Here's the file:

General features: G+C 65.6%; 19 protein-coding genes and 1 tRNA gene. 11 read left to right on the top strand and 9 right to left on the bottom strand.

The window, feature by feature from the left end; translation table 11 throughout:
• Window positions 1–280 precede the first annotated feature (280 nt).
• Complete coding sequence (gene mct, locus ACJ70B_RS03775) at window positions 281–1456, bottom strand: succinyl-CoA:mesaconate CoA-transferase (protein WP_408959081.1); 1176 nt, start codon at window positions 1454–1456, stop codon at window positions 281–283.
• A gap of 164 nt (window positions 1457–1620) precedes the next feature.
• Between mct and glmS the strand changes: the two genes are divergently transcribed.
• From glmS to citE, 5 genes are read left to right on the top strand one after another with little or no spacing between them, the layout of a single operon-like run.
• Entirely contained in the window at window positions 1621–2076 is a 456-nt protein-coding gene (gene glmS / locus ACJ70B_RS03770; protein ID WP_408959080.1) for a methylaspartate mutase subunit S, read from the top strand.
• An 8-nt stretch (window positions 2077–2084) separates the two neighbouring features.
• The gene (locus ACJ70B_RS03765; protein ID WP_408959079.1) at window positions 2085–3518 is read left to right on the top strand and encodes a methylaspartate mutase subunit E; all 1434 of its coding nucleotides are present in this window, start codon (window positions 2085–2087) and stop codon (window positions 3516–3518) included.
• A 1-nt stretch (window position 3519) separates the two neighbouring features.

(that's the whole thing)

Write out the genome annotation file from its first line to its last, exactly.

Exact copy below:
General features: G+C 65.6%; 19 protein-coding genes and 1 tRNA gene. 11 read left to right on the top strand and 9 right to left on the bottom strand.

The window, feature by feature from the left end; translation table 11 throughout:
• Window positions 1–280 precede the first annotated feature (280 nt).
• Complete coding sequence (gene mct, locus ACJ70B_RS03775) at window positions 281–1456, bottom strand: succinyl-CoA:mesaconate CoA-transferase (protein WP_408959081.1); 1176 nt, start codon at window positions 1454–1456, stop codon at window positions 281–283.
• A gap of 164 nt (window positions 1457–1620) precedes the next feature.
• Between mct and glmS the strand changes: the two genes are divergently transcribed.
• From glmS to citE, 5 genes are read left to right on the top strand one after another with little or no spacing between them, the layout of a single operon-like run.
• Entirely contained in the window at window positions 1621–2076 is a 456-nt protein-coding gene (gene glmS / locus ACJ70B_RS03770; protein ID WP_408959080.1) for a methylaspartate mutase subunit S, read from the top strand.
• An 8-nt stretch (window positions 2077–2084) separates the two neighbouring features.
• The gene (locus ACJ70B_RS03765; protein ID WP_408959079.1) at window positions 2085–3518 is read left to right on the top strand and encodes a methylaspartate mutase subunit E; all 1434 of its coding nucleotides are present in this window, start codon (window positions 2085–2087) and stop codon (window positions 3516–3518) included.
• A 1-nt stretch (window position 3519) separates the two neighbouring features.